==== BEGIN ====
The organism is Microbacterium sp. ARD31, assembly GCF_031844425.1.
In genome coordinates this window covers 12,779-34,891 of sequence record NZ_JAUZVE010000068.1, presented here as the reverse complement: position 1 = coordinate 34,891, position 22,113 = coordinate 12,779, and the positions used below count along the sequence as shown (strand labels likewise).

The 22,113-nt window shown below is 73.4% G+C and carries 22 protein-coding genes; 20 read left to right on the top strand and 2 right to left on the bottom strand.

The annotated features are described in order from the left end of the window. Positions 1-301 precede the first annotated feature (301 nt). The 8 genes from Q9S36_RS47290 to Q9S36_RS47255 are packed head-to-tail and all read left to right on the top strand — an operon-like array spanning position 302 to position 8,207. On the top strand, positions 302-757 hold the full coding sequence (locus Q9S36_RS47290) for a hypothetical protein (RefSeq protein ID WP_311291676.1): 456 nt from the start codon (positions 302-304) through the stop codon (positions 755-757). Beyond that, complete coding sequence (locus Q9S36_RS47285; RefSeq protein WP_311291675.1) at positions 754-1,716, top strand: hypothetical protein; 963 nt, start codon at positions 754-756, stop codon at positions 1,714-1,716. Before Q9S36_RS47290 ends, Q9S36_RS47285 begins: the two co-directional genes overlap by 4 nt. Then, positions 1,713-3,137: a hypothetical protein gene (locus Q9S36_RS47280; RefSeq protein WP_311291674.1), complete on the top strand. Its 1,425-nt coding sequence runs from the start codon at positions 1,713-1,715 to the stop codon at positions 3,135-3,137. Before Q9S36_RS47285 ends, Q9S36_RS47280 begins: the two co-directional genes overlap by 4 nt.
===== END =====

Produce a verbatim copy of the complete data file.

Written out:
The organism is Microbacterium sp. ARD31, assembly GCF_031844425.1.
In genome coordinates this window covers 12,779-34,891 of sequence record NZ_JAUZVE010000068.1, presented here as the reverse complement: position 1 = coordinate 34,891, position 22,113 = coordinate 12,779, and the positions used below count along the sequence as shown (strand labels likewise).

The 22,113-nt window shown below is 73.4% G+C and carries 22 protein-coding genes; 20 read left to right on the top strand and 2 right to left on the bottom strand.

The annotated features are described in order from the left end of the window. Positions 1-301 precede the first annotated feature (301 nt). The 8 genes from Q9S36_RS47290 to Q9S36_RS47255 are packed head-to-tail and all read left to right on the top strand — an operon-like array spanning position 302 to position 8,207. On the top strand, positions 302-757 hold the full coding sequence (locus Q9S36_RS47290) for a hypothetical protein (RefSeq protein ID WP_311291676.1): 456 nt from the start codon (positions 302-304) through the stop codon (positions 755-757). Beyond that, complete coding sequence (locus Q9S36_RS47285; RefSeq protein WP_311291675.1) at positions 754-1,716, top strand: hypothetical protein; 963 nt, start codon at positions 754-756, stop codon at positions 1,714-1,716. Before Q9S36_RS47290 ends, Q9S36_RS47285 begins: the two co-directional genes overlap by 4 nt. Then, positions 1,713-3,137: a hypothetical protein gene (locus Q9S36_RS47280; RefSeq protein WP_311291674.1), complete on the top strand. Its 1,425-nt coding sequence runs from the start codon at positions 1,713-1,715 to the stop codon at positions 3,135-3,137. Before Q9S36_RS47285 ends, Q9S36_RS47280 begins: the two co-directional genes overlap by 4 nt.